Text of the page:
Here’s a combo post! An interview with Holly Black and a review of her newest book “White Cat,” which was released last week!
I was lucky enough to get an advance copy of “White Cat,” which I read a few weeks ago. “White Cat” is the story of Cassel, a young man who’s the only ‘normal’ one in his family of Curse Workers, people who can influence others with only the touch of their hands. Although Castle may not have the magical power that his Curse Worker family members have, he’s a conman … and he killed his best friend, Lila. But now he’s convinced that Lila is haunting him, in the form of a white cat that’s following him and stalking his dreams. Sound intriguing? I can tell you first-hand that it sure is. Look for “White Cat” at TBF – you won’t regret it!
And now, my interview with Holly Black!
C: Where do your story ideas come from? Do you have a “thinking spot” where your best ideas come to you?
HB: My ideas come from my obsessions. I read a ton of folklore – because I loved it – long before I had the idea that I was going to write about faeries. Before I ever thought of writing a book like “White Cat,” I read a true crime book, “Son of a Grifter,” which utterly fascinated me. It set me off doing more and more research about cons and capers. Only later did I realize how I would use that research in fiction. When I get stuck on an idea and I want to explore it more, I find that talking aloud is really helpful for me. Just hearing myself put my idea into words helps me see where it needs development, but it also helps to have someone to ask the right questions. For that, I think a critique partner is invaluable.
C: I love how “White Cat” is a combination between fantasy and realistic fantasy … is that something that you strive for in your other books? Do you have a preference between fantasy and realistic fiction?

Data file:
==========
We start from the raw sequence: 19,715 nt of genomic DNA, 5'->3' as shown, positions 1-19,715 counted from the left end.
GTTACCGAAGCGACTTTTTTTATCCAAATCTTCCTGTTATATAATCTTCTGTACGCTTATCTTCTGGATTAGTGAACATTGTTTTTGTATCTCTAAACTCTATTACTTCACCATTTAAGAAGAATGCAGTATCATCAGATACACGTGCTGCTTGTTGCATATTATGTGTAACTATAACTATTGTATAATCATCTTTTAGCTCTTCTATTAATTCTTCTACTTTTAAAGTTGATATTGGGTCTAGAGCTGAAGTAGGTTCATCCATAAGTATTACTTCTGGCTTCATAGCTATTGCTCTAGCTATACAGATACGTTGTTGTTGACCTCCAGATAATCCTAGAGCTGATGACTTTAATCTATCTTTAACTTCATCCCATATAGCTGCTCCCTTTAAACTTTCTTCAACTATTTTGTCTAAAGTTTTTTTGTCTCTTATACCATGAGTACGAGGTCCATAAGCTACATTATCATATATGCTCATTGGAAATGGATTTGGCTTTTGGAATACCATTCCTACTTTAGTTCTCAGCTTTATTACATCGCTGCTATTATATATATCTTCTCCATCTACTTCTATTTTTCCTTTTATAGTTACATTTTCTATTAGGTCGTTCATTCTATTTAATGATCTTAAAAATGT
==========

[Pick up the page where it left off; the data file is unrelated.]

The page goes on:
HB: What I love about contemporary fantasy is the feeling that just around the bend, down a dark alley or out of the corner of your eye, there is strangeness waiting. I love that, ideally, when we put down the book, we come back to the world wondering if the world might be a bit bigger and a bit odder than we thought when we picked that book up. In terms of reading, I read pretty broadly. I love urban fantasy, but I also love historical fiction and mysteries and nonfiction and comics. If it looks interesting to me, I pick it up. No genre is off-limits.
C: How is different writing for children (“The Spiderwick Chronicles”) versus teens?
HB: When I'm writing, I am trying to tell the truth about a character, whether that character is nine or nineteen or ninety. So, writing for kids is different from writing for teens in the sense that the characters' concerns are different and sometimes the pacing of the story is different (each Spiderwick book is quite short, for example), but the actual doing of it is very much the same. When I'm writing about Jared, I try to remember what it was like to be nine or ten, and when I'm writing about Cassel, I try to remember what it was like to be seventeen.
C: What was the last book that you read for pleasure?
HB: The last book I read for pleasure was “Beautiful Darkness” by Kami Garcia and Margaret Stohl, the sequel to “Beautiful Creatures.” I think the second book is even better than the first.
C: What author are you most looking forward to meeting and/or seeing at the Fifth Annual TBF?
HB: It is always a pleasure to see Coe Booth, Barry Lyga and Laurie Halse Anderson. But I am looking forward to seeing everyone!
Thanks for the great interview, Holly!